Windshield Assessment: To Repair or Replace

Broken WindshieldOne of the questions we get asked a lot here at Auto Diagnostic Specialists is whether or not to replace a cracked or chipped windshield. Because we can’t hook up a machine to give us a clear answer, we asked the experts over at SafePro Auto Glass for some general rules about when to repair or replace a windshield.

The first consideration is whether the chip or crack impairs the driver’s line of sight. If it does, replace the windshield immediately. Most states in the U.S. consider anything that impairs a driver’s vision to be a non-moving violation, resulting in a good excuse to pull you over. Second, if the chip is close to the edge of the windshield, it is likely to grow in size or crack due to the the high stresses on the outer areas of glass. Last, if the chip is larger than the size of a nickel or the crack is longer than an inch, it has a high likelihood of growing in size and compromising the strength of the windshield. A windshield serves as a structural element in the roll cage of the vehicle and should never be weakened.

Your windshield is an integral part of your automobile’s structure. Knowing when it’s time to replace it is imperative to keeping your vehicle in safe order. These simple windshield diagnostics will give some guidance when determining if it’s time to replace the glass or acceptable to continue driving.

Auto Diagnostics: Discovering Hidden Problems

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The purpose of auto diagnostics is to ensure that drivers know exactly what is wrong with their vehicles. When the brakes squeak, the engine won’t start, or the transmission refuses to change gears, most drivers don’t know what to do, or who to call. Automotive shops have special diagnostic tools that pinpoint the exact problem, however, many diagnostic tools and machines are too large and bulky to remove from the shop, so the vehicles will need to be taken to the shop.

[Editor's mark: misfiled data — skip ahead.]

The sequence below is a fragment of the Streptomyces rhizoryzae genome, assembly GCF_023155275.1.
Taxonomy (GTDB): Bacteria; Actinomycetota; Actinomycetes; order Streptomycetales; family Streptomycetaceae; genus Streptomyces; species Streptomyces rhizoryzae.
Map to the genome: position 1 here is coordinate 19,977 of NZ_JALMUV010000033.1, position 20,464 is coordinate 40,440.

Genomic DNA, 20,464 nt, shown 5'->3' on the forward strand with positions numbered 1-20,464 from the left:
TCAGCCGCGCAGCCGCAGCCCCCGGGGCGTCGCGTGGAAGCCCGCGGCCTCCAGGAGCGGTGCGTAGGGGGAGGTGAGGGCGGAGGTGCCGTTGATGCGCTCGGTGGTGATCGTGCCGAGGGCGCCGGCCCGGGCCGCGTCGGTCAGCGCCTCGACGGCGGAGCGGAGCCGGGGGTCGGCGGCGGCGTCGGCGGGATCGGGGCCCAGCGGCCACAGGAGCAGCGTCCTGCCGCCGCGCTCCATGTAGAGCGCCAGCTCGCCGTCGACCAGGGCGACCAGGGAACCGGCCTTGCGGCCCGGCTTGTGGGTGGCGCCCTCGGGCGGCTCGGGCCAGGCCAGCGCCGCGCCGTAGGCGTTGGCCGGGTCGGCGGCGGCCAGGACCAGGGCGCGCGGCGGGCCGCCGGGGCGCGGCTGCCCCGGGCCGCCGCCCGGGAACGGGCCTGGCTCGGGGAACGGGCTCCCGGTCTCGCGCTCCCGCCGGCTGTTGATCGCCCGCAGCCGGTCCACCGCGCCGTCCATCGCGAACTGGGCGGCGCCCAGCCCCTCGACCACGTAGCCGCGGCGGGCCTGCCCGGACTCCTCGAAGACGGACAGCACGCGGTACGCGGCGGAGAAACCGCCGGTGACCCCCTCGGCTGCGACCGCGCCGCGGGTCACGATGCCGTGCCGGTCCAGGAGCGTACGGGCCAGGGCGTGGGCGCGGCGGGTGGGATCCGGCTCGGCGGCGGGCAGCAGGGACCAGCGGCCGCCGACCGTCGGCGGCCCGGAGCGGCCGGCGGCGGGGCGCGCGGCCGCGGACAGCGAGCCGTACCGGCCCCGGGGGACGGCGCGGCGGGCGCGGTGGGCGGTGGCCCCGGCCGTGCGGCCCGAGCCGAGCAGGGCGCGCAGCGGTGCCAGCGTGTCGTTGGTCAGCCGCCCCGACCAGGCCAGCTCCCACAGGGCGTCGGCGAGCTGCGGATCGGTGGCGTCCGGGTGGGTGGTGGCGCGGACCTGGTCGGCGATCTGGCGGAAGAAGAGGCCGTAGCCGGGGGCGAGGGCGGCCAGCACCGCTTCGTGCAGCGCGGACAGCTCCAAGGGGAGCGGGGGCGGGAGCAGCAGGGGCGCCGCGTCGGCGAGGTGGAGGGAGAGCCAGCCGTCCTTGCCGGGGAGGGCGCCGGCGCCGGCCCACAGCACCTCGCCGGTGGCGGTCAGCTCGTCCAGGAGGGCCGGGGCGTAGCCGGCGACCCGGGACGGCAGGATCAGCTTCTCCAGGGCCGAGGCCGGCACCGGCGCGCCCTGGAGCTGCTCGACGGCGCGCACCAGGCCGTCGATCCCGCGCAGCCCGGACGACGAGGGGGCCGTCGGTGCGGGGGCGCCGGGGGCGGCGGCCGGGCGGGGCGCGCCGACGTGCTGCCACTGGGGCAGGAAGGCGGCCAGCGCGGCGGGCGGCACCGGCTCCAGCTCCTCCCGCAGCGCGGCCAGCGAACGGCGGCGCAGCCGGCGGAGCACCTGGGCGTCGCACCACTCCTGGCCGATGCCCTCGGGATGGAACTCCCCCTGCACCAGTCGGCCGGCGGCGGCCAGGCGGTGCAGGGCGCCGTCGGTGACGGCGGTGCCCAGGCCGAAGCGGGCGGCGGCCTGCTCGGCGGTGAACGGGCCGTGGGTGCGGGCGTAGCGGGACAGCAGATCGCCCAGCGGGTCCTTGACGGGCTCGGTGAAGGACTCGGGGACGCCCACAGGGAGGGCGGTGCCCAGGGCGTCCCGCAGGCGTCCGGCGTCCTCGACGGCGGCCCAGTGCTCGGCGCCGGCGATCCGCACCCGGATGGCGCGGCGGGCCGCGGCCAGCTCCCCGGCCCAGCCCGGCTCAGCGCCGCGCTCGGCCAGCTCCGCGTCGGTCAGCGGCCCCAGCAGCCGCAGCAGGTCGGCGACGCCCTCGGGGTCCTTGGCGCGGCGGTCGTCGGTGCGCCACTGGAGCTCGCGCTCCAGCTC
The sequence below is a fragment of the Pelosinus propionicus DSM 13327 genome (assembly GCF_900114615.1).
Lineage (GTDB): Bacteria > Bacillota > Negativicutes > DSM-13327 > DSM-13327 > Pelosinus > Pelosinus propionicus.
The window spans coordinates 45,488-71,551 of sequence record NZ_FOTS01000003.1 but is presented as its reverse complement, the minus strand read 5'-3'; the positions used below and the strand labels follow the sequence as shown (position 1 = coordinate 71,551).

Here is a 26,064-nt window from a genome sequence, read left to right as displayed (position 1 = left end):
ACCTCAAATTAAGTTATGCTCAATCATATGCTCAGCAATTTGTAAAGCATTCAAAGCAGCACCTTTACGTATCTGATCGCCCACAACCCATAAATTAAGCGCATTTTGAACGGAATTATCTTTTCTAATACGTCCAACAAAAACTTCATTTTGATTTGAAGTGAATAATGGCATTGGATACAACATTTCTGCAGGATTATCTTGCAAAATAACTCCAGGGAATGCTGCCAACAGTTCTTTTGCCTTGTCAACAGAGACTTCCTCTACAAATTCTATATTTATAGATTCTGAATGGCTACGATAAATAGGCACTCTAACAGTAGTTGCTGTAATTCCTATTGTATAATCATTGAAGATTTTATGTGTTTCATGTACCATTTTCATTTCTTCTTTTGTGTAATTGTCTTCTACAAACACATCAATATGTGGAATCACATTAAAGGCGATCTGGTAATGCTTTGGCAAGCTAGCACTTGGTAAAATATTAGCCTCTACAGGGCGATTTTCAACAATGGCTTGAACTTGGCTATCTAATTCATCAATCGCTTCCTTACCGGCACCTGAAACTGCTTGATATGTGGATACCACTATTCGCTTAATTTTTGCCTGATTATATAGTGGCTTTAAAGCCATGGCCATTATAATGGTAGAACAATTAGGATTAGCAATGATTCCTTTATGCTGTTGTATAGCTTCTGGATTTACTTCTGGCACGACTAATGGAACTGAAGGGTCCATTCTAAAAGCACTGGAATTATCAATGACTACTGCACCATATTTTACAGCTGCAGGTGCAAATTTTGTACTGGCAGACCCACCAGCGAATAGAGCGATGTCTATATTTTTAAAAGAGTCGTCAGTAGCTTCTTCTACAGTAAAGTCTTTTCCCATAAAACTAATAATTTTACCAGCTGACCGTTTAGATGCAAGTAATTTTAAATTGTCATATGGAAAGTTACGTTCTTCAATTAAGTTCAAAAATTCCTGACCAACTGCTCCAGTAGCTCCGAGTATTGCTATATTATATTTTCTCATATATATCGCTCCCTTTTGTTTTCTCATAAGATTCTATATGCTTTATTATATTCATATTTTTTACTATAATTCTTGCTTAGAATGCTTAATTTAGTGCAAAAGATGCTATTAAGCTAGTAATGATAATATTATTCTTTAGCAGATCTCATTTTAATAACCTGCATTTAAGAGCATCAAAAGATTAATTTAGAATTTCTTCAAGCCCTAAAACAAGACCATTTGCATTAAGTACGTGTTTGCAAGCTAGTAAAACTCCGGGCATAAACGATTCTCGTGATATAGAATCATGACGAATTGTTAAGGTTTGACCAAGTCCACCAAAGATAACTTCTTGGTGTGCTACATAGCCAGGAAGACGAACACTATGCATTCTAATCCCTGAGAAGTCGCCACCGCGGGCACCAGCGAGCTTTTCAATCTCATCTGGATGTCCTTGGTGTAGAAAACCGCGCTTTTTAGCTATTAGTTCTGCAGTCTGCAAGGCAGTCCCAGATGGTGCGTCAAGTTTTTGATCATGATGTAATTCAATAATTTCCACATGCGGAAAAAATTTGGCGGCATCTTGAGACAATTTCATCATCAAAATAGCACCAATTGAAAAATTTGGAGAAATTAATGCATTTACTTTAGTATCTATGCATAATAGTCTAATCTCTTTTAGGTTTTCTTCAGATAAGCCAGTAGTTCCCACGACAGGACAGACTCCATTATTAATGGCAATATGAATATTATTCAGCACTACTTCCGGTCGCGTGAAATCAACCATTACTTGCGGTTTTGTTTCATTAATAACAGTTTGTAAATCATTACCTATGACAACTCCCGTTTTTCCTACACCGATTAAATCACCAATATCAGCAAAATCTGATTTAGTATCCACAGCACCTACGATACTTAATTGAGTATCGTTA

Diagnostic machines can find problems that are located in even the smallest parts of the vehicle, like the sensor, the starter, the battery cable, or the ignition switch. Most defective parts will not cause a serious problem, and will mostly likely fail to show any symptoms. However, if the problems are not located and repaired, these minor problems can become major problems over time.

Diagnostic machines allow drivers to know exactly what problems their vehicles have, so they can decide if and when they want the repairs performed. When vehicles come into a repair shop, and the mechanic is suspicious about the actual problem, the mechanic will most likely perform a full diagnostic. The diagnostic tests will confirm or deny the mechanic’s suspicion. Some problems are major, and parts have to be ordered from the manufacturer. However, while some parts are expensive, others are not, and can probably be purchased from local automotive shops.

Many auto shops will not charge drivers for diagnostic testing, if the drivers choose to allow the shops to perform the repairs. Drivers can also take their vehicles to the diagnostic shop on their own; this way the drivers can get a full report of all the problems their vehicle is experiencing, and determine which repairs they want the mechanic to perform right away, and which repairs can wait. Drivers who are considering purchasing a new or used vehicle should also have the vehicle checked before signing the purchase agreement.

Many auto dealerships will not perform any testing or repairs. This is due to the fact that many auto dealers sells their vehicles “as is.” For this reason, it is recommended that drivers get their vehicle checked or inspected prior to performing a transaction in the exchange of money and merchandise. Most auto dealers will not discuss the condition of their vehicles, if they feel it will forfeit a sale or cause the customer to look at another dealership. In some cases, most dealers are honest about the vehicles they sell, and will warn and inform customers that they should get their vehicle inspected.